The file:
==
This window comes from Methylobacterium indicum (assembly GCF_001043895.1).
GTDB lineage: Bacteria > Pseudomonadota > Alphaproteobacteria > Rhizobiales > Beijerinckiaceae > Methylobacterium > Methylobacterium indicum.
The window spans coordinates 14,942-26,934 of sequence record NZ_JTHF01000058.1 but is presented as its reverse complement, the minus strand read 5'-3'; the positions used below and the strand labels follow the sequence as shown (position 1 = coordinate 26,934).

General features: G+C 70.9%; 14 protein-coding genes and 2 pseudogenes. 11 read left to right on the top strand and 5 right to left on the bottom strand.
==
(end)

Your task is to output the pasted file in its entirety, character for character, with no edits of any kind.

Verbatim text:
This window comes from Methylobacterium indicum (assembly GCF_001043895.1).
GTDB lineage: Bacteria > Pseudomonadota > Alphaproteobacteria > Rhizobiales > Beijerinckiaceae > Methylobacterium > Methylobacterium indicum.
The window spans coordinates 14,942-26,934 of sequence record NZ_JTHF01000058.1 but is presented as its reverse complement, the minus strand read 5'-3'; the positions used below and the strand labels follow the sequence as shown (position 1 = coordinate 26,934).

General features: G+C 70.9%; 14 protein-coding genes and 2 pseudogenes. 11 read left to right on the top strand and 5 right to left on the bottom strand.